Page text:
Oral Presentation First Malaria World Congress 2018

How can immunopathology research and immunomodulation help malaria eradication? (#13)

Georges Grau 1
  1. The University of Sydney, Camperdown, NSW, Australia

Severe malaria, particularly cerebral malaria, has been our major research interest since over 3 decades.  In addition to sequestration of infected erythrocytes in deep microvessels, cerebral malaria is characterised by a massive immunopathological reaction, which we have tried to understand better, using experimental models in mice, in vitro co-culture models using human brain endothelium and clinical studies (reviewed in Trends Immunol 24:491, 2003 and Nat Rev Immunol 9:722, 2005).  

Evidence has emerged that an important part of immunopathological reactions is the release of extracellular vesicles, notably microvesicles (nano-size fragments of plasma membranes, formerly called microparticles), whose production is enhanced by TNF (J Clin Invest 104: 93, 1999) and which are found in high levels in the plasma of patients with cerebral malaria (JAMA 291:2542, 2004).  An effector role for microvesicles in immunopathogenesis is supported by the following evidence: 1./ microvesicles can alter endothelial cell phenotype and function  (FASEB J 10:3449, 2009), 2./ microvesicles are strong pro-inflammatory elements (PLoS Pathog 6:e1000744, 2010), 3./ blocking microvesicle production is beneficial for endothelial integrity (PLoS Med 2:e245, 2005, Int J Innov Med Health Sci 7:1, 2016) and can prevent mortality due to experimental cerebral malaria (PNAS 105:1321, 2008),  and 4./ interfering with microvesicle binding to target cells reduces their activation (PLoS ONE 5:e11869, 2010).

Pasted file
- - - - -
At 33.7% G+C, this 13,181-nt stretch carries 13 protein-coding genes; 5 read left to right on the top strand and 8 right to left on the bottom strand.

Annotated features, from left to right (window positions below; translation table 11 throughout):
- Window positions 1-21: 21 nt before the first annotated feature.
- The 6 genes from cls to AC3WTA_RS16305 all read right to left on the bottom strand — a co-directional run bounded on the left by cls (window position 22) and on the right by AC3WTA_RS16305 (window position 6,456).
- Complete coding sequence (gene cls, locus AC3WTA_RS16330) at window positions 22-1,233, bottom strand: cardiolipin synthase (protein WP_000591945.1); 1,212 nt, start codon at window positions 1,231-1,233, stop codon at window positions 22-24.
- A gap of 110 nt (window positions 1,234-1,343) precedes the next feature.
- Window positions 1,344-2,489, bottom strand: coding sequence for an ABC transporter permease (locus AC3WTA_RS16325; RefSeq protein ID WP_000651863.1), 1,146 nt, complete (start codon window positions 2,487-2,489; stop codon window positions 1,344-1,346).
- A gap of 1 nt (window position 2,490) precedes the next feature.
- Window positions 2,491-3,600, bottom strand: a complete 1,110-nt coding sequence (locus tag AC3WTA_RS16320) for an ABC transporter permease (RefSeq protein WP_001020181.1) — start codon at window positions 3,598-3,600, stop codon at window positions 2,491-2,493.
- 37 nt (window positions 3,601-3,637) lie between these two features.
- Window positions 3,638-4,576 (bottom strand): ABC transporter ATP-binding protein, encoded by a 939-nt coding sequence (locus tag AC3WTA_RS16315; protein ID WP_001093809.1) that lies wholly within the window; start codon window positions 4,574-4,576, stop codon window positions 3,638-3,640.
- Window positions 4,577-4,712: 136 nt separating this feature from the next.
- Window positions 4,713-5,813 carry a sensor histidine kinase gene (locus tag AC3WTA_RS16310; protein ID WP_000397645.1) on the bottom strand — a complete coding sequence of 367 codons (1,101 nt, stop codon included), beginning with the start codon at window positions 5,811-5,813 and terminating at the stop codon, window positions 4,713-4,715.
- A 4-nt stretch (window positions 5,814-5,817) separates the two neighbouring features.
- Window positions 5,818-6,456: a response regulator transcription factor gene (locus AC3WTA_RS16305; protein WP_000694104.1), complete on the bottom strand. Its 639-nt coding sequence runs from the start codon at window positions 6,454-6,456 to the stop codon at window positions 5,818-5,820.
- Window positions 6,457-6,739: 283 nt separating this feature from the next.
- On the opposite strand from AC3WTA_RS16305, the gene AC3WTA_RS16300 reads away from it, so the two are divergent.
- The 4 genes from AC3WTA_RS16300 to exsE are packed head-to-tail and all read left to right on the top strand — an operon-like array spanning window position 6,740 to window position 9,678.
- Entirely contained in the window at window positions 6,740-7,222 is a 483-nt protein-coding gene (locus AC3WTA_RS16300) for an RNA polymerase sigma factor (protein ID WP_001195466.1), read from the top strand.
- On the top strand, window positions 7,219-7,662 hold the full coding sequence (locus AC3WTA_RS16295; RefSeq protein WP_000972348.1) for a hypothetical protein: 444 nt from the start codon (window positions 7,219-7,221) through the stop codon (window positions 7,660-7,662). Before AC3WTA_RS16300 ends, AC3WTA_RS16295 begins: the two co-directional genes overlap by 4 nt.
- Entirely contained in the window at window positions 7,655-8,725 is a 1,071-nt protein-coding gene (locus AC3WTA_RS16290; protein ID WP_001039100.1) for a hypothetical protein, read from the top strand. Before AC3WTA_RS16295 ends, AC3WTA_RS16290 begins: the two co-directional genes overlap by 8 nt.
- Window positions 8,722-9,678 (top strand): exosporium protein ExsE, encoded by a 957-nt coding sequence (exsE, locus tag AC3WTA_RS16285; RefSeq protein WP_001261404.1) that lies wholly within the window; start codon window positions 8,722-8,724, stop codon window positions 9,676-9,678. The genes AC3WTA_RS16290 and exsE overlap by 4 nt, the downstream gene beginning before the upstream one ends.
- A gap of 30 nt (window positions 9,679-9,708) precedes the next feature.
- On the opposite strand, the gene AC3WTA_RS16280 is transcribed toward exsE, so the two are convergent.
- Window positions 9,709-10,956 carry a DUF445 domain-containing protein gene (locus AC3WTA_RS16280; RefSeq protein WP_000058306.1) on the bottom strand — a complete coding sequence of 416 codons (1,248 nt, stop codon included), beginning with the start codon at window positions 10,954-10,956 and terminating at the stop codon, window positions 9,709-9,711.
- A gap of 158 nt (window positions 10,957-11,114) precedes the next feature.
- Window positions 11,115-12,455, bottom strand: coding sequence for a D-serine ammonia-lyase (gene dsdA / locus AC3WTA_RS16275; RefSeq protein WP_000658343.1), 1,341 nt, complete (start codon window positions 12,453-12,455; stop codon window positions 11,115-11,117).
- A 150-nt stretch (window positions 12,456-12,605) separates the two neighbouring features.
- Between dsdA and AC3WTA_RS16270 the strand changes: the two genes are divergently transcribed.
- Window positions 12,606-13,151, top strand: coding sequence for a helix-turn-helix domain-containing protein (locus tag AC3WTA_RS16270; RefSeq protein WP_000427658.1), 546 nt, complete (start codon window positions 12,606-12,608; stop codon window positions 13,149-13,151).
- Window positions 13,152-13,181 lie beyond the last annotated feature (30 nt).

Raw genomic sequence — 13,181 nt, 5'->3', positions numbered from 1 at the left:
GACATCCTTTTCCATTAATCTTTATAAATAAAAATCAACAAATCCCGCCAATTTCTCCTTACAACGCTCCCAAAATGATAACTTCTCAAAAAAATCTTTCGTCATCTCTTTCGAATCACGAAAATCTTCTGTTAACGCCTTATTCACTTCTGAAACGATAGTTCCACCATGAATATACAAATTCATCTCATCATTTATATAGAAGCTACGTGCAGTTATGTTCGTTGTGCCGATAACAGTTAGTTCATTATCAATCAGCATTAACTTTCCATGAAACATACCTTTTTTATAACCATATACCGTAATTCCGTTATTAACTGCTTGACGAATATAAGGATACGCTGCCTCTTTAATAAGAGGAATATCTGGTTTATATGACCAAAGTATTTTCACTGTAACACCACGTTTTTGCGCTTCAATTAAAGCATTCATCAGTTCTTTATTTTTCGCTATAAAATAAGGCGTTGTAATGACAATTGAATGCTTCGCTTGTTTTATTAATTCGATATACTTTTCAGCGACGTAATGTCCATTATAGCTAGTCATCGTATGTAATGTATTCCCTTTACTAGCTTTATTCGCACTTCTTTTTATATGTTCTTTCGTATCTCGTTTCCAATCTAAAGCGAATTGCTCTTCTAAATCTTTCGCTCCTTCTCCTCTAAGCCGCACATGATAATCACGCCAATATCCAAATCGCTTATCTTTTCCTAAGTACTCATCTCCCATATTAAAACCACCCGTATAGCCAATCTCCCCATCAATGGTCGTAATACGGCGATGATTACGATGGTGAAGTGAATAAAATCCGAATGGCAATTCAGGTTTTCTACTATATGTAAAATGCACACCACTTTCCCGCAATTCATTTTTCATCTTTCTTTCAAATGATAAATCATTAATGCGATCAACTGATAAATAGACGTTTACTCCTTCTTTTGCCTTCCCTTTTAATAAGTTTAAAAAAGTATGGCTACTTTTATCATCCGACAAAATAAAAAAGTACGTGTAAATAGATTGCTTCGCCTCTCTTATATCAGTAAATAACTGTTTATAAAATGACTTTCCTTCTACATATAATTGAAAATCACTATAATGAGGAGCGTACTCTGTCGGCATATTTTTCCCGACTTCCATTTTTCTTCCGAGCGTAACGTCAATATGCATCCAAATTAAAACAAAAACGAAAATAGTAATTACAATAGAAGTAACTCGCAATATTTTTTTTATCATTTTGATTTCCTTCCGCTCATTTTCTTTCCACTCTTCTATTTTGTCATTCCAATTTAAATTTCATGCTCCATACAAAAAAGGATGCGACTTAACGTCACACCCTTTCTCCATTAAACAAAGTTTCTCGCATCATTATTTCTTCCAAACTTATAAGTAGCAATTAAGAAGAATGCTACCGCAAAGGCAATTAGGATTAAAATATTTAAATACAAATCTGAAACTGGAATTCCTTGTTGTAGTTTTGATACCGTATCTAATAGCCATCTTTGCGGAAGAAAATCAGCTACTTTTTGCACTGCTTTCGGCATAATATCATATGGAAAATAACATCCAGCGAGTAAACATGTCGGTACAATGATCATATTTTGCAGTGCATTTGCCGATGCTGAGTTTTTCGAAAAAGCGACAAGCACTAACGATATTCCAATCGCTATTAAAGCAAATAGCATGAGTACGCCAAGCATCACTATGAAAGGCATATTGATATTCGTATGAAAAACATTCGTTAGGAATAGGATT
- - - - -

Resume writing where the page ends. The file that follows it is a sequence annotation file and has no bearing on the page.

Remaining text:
More recently, in the murine model, we have identified a novel subset of pathogenic monocytes and demonstrated that immune-modulatory particles (IMP) can dramatically protect against cerebral and pulmonary lesions, with evidence of a down-modulation of immunopathology, including plasma microvesicle levels. Moreover, we showed that a combination of established antimalarials and IMP was highly effective (88% survival, even when given after neurological signs were present). The late stage success of this combination therapy in mice highlights the novel potential of immunomodulatory treatments in severe malaria and suggests a potential avenue for human translation.